Saturday, May 14, 2016
@PLOS's financials reveal that they are merely trying to maximize their personal and corporate profit, like any company 30/40— Andrew Kern (@pastramimachine) March 15, 2016
They are merely another Nature or Science that aims to maximize profits while cloaking itself in the white robes of OA. 32/40— Andrew Kern (@pastramimachine) March 15, 2016
The problem with paying any 3rd party for academic publishing is that these 3rd parties are corporations. Corporations have the defining goal of making as much profit as possible by providing a service..@pastramimachine i agree - I've always want to just post shit on the Internet, but the rest of you fuckers wanted journals so we made @PLOS— Michⓐel Eisen (@mbeisen) March 15, 2016
This goal is often at odds with what is best for science. Under the traditional publishing model, financial considerations favor the strategy of hoarding all the most exciting research and leasing it out for incredible subscription fees. Researchers stretch their data to try to get the most extraordinary story so that they can get published in the most exclusive journal. Under the Open Access publishing model, financial considerations favor the strategy of publishing as many papers as possible so long as the average paper quality is not so poor that it causes the journal's reputation to collapse.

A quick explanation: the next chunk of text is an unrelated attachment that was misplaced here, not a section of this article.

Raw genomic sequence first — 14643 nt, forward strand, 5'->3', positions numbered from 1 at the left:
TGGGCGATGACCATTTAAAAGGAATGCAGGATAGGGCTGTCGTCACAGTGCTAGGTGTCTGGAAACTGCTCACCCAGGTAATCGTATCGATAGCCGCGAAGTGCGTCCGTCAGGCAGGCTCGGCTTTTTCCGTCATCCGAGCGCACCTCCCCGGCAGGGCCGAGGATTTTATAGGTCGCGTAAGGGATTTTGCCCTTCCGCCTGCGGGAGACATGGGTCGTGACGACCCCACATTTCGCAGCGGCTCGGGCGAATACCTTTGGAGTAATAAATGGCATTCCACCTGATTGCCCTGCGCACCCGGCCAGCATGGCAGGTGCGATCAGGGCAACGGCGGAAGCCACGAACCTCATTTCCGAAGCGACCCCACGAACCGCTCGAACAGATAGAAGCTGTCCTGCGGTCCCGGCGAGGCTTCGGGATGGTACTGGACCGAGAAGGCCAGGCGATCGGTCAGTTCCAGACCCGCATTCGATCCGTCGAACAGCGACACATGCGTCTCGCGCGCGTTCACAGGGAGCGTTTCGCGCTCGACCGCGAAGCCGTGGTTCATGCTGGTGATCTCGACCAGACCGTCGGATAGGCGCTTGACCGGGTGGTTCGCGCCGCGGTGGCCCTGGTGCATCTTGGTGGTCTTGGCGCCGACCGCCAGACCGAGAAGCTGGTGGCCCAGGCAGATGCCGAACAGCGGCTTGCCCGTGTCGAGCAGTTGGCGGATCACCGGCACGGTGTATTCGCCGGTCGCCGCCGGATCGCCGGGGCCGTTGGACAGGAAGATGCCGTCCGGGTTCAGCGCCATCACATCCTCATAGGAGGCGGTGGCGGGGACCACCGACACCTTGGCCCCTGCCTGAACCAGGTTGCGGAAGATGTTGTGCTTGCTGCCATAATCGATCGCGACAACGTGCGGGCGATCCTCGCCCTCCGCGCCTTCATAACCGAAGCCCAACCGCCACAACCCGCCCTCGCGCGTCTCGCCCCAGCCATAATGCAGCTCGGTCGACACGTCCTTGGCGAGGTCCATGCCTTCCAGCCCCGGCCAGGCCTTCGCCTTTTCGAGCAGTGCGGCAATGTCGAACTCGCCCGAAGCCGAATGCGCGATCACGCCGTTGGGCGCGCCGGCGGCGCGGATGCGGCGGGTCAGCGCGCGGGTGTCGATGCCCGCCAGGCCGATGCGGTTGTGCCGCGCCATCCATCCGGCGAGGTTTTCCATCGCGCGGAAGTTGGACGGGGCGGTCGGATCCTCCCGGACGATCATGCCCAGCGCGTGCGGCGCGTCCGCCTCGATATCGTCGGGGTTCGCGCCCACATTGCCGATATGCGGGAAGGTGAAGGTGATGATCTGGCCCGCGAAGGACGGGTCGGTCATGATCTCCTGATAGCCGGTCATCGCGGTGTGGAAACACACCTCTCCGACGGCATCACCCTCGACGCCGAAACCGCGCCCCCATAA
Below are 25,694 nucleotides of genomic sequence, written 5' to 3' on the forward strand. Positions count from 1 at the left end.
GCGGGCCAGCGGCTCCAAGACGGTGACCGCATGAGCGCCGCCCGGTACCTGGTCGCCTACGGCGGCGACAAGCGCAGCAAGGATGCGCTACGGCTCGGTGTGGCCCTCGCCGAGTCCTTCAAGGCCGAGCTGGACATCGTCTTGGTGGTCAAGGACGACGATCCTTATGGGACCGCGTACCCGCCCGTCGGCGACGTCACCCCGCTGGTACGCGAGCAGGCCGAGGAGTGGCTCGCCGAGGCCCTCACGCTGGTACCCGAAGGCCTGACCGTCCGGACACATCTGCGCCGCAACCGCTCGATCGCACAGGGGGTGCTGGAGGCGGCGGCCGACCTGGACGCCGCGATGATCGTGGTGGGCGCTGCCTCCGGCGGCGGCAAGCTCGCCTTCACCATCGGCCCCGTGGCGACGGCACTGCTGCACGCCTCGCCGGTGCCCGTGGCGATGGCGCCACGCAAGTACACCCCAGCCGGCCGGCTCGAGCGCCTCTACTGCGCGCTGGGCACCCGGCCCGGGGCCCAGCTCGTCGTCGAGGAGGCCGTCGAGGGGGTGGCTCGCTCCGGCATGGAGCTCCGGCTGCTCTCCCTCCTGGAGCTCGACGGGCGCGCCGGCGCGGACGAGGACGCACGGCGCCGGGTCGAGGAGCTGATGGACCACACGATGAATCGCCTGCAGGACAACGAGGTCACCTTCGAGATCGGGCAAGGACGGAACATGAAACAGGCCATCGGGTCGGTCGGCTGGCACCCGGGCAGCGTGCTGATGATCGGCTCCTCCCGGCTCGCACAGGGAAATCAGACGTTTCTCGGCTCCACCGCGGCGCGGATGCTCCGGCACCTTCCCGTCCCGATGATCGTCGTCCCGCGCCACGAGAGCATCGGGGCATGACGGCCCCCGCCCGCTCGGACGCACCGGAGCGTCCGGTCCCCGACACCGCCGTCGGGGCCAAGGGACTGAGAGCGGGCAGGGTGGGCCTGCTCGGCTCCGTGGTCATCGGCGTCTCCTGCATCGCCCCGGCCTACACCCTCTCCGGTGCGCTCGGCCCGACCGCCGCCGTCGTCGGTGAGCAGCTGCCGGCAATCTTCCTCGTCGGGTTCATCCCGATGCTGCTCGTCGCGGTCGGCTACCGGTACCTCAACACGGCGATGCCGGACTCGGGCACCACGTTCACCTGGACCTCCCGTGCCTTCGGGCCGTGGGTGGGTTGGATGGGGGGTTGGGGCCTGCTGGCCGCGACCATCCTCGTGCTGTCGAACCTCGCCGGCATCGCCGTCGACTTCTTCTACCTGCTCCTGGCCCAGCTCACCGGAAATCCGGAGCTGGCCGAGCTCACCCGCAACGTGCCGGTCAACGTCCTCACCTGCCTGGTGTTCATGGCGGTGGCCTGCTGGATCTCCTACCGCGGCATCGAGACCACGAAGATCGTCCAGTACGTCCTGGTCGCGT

Subscription journals apparently cost the educational system billions of dollars a year. Article processing fees at open-access journals tend to sit at a cool $1500. How can it be so expensive to throw a .PDF file up on the internet?
Let's consider the advantages a published article has relative to a preprint on my GitHub page. Relative to the preprint, the science in a published article has added value from:
1) Peer reviewers, who provide needed criticism and skepticism. (Cost: $0)
2) Editors, who provide needed criticism, skepticism and curation. (Cost: $0)
3) Publicity and dissemination for accepted articles (Cost: Marketing budget)
4) Typesetting and file hosting (Cost: $1500 an article, apparently)
The value-added to researchers comes from the following sources:
1) The perceived increase in legitimacy associated with making it past peer review (Value: Priceless)
2) Prestige associated with being picked out for curation. (Value: Priceless)
It leads me to wonder: What might be so wrong with universities, laboratories, and researchers simply using self-publishing? Websites like arXiv, SSRN, OSF, and GitHub provide free hosting for PDFs and supplementary files.